Ebong Eka: Write 1-2 sentences for the following:
- Opportunity – What opportunity/problem exists that requires your solution (product/service).
- Customer Benefit – What benefits does your solution provide?
- Timing – Why is your solution timely? You can use an anecdotal example to explain why you service/product is needed!
SmallBizLady: If your idea requires seed money, where’s the best place to get it?
Ebong Eka: Your seed money should come from friends and family or a bank. However, I believe it’s imperative to try to start a business without the need for large amounts of money. This will force you to start a business very lean and economically. More importantly, friends, family and a bank will give you little to no money if you haven’t proven the concept. This is where the entrepreneur has to hustle and get their first customer. Then repeat the process!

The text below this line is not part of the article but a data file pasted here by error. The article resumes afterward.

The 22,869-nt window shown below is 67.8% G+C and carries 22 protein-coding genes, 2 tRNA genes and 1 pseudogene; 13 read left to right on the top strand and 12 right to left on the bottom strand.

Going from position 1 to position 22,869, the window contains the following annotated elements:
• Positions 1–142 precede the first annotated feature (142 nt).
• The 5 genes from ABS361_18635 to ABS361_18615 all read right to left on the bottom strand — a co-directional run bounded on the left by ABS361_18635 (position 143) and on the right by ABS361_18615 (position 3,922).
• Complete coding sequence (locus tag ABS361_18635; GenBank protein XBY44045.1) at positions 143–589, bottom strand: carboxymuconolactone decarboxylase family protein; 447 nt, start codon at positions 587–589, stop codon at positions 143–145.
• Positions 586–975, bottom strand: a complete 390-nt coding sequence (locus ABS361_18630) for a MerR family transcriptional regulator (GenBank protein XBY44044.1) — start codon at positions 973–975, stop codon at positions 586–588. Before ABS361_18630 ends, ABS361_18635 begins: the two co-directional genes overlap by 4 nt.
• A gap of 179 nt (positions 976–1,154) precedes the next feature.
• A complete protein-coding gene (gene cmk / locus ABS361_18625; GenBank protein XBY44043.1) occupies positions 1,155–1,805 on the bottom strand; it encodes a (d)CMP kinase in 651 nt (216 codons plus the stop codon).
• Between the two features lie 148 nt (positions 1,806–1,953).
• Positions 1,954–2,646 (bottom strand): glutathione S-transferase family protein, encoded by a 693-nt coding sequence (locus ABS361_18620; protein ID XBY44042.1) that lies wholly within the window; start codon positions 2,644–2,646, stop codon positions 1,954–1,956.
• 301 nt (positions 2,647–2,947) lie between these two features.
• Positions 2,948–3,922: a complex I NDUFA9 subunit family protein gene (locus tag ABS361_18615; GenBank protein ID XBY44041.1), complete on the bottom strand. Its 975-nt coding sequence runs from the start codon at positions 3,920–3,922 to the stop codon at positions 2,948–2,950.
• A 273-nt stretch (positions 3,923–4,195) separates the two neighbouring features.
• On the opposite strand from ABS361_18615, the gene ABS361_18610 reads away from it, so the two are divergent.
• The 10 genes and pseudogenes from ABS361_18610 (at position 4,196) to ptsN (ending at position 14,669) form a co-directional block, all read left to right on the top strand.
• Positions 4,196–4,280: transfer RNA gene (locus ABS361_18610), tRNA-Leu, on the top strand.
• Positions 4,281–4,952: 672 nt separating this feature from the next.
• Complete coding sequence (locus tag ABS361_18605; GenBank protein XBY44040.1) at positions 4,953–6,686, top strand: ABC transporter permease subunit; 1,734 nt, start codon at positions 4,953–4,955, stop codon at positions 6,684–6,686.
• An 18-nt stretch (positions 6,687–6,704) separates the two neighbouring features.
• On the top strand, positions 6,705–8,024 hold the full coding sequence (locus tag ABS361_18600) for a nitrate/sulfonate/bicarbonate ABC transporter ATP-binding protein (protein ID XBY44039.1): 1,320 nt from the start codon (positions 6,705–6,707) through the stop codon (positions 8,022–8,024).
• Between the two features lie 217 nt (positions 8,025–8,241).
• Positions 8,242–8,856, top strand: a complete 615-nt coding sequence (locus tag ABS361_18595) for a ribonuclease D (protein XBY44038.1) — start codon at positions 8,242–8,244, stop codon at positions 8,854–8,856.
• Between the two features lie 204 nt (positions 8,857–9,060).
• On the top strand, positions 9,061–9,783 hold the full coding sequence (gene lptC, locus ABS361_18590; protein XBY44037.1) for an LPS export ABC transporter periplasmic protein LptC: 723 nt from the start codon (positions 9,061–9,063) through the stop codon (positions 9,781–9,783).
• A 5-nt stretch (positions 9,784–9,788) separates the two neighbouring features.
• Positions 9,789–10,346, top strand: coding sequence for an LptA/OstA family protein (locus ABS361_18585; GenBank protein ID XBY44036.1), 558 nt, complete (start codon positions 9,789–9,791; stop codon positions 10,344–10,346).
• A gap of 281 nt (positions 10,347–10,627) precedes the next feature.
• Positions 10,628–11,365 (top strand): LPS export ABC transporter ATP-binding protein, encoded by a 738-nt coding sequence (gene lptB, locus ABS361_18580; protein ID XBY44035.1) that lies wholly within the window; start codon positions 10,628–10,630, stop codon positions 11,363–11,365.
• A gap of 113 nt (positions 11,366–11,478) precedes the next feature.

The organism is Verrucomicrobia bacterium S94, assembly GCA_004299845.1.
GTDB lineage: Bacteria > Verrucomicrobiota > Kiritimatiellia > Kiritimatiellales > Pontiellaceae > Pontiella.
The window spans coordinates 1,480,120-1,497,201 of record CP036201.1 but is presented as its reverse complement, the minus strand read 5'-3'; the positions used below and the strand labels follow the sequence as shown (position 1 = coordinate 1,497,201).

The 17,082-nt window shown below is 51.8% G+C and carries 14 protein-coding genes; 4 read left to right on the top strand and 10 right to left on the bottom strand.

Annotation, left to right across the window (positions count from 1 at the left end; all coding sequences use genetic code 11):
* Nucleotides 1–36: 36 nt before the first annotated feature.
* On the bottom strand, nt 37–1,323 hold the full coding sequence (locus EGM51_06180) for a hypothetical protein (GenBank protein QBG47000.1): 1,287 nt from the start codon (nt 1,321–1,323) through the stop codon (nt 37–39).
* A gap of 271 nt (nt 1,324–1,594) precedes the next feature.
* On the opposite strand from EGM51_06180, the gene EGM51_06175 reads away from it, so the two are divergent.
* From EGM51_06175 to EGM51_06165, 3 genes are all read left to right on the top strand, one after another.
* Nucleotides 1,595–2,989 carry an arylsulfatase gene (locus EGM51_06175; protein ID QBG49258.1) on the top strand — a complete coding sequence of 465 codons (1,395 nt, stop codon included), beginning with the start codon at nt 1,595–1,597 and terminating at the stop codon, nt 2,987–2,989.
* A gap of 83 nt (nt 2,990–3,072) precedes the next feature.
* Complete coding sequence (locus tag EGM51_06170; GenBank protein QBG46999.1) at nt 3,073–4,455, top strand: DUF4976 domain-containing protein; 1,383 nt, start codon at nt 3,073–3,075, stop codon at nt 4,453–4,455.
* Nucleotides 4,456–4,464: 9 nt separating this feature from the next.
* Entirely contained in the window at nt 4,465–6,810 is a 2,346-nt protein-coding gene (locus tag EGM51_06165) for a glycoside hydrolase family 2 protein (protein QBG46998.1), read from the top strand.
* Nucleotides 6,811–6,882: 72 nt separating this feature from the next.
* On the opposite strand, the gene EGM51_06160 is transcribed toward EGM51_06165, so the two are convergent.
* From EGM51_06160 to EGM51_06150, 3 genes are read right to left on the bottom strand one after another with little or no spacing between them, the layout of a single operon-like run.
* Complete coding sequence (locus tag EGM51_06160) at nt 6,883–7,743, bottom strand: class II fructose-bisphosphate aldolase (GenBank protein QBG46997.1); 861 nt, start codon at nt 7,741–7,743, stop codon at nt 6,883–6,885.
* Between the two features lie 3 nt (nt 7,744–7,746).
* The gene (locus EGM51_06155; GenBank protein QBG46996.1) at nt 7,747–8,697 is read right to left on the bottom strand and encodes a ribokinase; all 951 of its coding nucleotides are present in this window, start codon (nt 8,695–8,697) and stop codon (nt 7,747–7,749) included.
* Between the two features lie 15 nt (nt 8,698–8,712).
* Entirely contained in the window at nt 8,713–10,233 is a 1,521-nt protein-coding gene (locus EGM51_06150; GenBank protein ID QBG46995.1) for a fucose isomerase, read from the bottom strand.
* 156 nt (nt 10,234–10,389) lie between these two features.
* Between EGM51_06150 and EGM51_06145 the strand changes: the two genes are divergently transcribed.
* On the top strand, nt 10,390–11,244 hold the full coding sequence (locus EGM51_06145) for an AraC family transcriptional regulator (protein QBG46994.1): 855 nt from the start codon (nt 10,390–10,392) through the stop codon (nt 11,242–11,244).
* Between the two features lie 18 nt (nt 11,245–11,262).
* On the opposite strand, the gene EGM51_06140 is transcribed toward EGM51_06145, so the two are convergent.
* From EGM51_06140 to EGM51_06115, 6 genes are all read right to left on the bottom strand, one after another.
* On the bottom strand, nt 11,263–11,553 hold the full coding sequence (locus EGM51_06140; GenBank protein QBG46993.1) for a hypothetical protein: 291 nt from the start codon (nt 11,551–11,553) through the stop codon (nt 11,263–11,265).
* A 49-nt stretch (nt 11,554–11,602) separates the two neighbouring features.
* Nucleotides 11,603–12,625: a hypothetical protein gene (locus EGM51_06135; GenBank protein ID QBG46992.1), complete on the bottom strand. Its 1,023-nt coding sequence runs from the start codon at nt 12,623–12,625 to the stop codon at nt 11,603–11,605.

SmallBizLady: Let’s talk about social media. How can a start up best use Twitter?
Ebong Eka: Each social media platform has its own demographic group that favors it. Twitter tends to skew a younger demographic. Start ups should use social media to identify potential customers, share information and become an expert in their field. They should use Twitter to consistently interact with others they can connect to via keyword searches and users interested in their industry.
People are using social media and marketing like 1997. Social media isn’t a distribution channel but it’s a platform for story telling and content delivery. It’s imperative to show your audience that you’re an expert in your space – way before you ask for their money. In short, share content – even the content of competitors. They will feel somewhat obligated to reciprocate the gesture!